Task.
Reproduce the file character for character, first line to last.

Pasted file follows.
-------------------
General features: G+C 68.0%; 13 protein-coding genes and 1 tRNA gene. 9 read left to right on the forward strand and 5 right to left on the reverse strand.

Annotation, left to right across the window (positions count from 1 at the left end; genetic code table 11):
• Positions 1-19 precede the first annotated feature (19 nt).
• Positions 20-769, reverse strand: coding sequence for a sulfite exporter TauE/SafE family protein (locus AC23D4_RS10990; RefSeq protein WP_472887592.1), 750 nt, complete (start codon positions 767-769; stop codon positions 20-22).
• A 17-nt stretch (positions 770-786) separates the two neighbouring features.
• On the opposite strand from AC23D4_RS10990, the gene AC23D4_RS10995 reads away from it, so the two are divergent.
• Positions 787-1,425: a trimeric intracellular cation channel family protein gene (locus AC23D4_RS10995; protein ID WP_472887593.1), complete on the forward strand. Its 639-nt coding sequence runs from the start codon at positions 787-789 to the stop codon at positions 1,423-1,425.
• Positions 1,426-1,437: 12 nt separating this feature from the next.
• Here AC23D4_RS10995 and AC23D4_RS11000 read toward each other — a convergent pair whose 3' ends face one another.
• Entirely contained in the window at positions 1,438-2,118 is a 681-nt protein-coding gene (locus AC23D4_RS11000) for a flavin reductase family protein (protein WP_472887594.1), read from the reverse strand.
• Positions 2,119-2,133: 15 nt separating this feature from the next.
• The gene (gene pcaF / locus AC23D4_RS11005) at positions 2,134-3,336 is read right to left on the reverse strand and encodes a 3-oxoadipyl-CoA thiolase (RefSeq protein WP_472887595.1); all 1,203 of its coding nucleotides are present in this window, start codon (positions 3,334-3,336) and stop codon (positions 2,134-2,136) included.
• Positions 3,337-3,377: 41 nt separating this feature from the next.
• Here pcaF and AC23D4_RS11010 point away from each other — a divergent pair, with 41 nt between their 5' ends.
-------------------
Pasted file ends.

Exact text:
General features: G+C 68.0%; 13 protein-coding genes and 1 tRNA gene. 9 read left to right on the forward strand and 5 right to left on the reverse strand.

Annotation, left to right across the window (positions count from 1 at the left end; genetic code table 11):
• Positions 1-19 precede the first annotated feature (19 nt).
• Positions 20-769, reverse strand: coding sequence for a sulfite exporter TauE/SafE family protein (locus AC23D4_RS10990; RefSeq protein WP_472887592.1), 750 nt, complete (start codon positions 767-769; stop codon positions 20-22).
• A 17-nt stretch (positions 770-786) separates the two neighbouring features.
• On the opposite strand from AC23D4_RS10990, the gene AC23D4_RS10995 reads away from it, so the two are divergent.
• Positions 787-1,425: a trimeric intracellular cation channel family protein gene (locus AC23D4_RS10995; protein ID WP_472887593.1), complete on the forward strand. Its 639-nt coding sequence runs from the start codon at positions 787-789 to the stop codon at positions 1,423-1,425.
• Positions 1,426-1,437: 12 nt separating this feature from the next.
• Here AC23D4_RS10995 and AC23D4_RS11000 read toward each other — a convergent pair whose 3' ends face one another.
• Entirely contained in the window at positions 1,438-2,118 is a 681-nt protein-coding gene (locus AC23D4_RS11000) for a flavin reductase family protein (protein WP_472887594.1), read from the reverse strand.
• Positions 2,119-2,133: 15 nt separating this feature from the next.
• The gene (gene pcaF / locus AC23D4_RS11005) at positions 2,134-3,336 is read right to left on the reverse strand and encodes a 3-oxoadipyl-CoA thiolase (RefSeq protein WP_472887595.1); all 1,203 of its coding nucleotides are present in this window, start codon (positions 3,334-3,336) and stop codon (positions 2,134-2,136) included.
• Positions 3,337-3,377: 41 nt separating this feature from the next.
• Here pcaF and AC23D4_RS11010 point away from each other — a divergent pair, with 41 nt between their 5' ends.